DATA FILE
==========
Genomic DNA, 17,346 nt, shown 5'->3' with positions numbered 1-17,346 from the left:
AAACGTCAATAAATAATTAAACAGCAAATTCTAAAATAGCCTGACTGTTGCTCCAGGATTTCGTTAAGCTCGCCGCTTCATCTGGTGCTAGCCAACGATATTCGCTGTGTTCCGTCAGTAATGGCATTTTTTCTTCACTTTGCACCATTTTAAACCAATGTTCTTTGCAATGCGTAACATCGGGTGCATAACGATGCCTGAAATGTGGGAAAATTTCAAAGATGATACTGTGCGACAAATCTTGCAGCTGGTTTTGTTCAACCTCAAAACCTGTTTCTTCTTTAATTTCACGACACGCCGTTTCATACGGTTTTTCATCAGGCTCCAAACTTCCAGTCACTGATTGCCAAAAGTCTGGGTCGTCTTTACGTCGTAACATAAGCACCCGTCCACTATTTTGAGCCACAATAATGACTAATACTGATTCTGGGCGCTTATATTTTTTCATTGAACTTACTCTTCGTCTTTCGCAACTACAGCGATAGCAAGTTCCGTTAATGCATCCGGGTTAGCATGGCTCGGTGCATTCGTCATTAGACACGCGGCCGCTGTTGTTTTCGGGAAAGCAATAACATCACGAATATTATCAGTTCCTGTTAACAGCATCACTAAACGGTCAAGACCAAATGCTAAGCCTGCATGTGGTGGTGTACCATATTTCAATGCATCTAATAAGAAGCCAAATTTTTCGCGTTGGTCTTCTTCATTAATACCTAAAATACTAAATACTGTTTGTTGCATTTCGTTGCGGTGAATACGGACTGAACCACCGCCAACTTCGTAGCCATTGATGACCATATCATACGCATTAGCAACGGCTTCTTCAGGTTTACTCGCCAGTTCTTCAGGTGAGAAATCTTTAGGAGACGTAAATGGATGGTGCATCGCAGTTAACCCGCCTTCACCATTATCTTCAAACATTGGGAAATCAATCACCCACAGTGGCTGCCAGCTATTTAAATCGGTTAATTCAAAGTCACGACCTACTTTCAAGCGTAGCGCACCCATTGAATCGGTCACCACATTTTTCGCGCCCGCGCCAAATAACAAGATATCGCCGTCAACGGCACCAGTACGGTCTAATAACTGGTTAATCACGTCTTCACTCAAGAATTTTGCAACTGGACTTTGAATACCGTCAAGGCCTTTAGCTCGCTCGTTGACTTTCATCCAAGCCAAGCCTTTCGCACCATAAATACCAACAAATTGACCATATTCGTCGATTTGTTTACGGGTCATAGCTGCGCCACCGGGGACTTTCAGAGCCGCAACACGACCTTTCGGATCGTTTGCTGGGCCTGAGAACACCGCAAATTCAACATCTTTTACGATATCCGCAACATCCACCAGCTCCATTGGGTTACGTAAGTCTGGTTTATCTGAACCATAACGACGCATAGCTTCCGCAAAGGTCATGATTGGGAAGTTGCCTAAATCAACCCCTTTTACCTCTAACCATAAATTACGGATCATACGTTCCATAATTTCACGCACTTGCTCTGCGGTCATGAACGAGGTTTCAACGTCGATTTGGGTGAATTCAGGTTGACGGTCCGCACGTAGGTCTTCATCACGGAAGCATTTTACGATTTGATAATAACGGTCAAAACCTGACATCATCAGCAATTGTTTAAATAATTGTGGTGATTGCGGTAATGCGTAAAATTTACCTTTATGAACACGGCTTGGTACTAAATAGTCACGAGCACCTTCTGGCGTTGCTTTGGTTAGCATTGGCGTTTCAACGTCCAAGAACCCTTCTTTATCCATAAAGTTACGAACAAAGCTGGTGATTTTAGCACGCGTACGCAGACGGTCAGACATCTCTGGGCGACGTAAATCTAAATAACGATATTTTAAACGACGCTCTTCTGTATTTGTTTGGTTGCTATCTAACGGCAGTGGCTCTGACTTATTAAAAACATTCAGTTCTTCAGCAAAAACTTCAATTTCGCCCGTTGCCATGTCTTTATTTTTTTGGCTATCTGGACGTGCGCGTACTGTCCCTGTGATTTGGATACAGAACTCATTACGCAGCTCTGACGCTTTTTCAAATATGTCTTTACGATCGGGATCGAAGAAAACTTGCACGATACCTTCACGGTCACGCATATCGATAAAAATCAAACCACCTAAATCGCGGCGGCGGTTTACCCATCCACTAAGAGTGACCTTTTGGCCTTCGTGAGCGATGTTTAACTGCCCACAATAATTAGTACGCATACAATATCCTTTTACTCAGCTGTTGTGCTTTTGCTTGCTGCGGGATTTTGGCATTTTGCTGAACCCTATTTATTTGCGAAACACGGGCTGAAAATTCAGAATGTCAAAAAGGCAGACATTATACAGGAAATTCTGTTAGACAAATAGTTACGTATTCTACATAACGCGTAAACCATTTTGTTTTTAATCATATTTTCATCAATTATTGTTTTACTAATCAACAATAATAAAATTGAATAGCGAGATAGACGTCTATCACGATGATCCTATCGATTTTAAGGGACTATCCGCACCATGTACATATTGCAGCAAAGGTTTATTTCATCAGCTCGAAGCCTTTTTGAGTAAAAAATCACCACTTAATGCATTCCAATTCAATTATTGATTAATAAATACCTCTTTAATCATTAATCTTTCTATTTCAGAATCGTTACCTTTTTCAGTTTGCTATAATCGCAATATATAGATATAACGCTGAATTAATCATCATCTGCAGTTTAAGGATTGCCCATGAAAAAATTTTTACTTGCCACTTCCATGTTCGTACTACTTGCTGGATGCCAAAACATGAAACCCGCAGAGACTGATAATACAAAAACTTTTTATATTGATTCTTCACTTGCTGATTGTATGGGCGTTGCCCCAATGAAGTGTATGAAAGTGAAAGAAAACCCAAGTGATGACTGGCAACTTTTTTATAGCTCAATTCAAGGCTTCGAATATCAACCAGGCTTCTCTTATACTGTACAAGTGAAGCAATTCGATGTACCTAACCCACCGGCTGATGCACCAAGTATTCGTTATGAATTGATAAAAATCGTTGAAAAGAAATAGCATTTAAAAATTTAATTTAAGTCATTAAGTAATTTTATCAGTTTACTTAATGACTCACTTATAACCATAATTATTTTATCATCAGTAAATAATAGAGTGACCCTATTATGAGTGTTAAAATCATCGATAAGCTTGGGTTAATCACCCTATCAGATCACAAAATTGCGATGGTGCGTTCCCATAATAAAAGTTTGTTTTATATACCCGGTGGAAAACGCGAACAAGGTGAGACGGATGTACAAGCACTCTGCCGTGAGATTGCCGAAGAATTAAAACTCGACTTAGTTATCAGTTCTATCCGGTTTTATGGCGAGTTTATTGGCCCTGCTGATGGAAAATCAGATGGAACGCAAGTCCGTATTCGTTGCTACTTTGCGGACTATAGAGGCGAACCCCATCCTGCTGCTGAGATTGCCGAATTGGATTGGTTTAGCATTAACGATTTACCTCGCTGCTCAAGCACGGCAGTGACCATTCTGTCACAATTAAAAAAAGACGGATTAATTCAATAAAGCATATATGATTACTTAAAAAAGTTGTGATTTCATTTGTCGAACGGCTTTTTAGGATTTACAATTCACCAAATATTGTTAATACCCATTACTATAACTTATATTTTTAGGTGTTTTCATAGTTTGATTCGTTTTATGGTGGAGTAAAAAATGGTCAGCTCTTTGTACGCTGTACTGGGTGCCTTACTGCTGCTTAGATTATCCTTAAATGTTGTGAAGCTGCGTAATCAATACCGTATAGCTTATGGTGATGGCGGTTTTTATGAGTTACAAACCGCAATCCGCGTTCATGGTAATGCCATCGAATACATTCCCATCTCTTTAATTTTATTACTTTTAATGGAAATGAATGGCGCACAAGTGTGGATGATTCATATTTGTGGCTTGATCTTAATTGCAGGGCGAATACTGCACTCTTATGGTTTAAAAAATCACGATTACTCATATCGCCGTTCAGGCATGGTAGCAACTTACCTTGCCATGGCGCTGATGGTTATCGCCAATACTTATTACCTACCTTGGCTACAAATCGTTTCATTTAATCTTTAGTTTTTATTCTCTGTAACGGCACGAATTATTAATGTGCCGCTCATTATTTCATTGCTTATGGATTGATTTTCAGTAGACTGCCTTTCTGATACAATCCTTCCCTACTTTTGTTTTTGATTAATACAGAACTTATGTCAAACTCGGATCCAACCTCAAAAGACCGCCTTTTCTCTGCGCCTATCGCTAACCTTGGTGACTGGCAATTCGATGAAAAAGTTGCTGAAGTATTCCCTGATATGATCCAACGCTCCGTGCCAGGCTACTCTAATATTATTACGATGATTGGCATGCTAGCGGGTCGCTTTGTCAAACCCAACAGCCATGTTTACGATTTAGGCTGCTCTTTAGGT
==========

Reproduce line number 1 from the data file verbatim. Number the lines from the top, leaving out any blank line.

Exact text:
Genomic DNA, 17,346 nt, shown 5'->3' with positions numbered 1-17,346 from the left: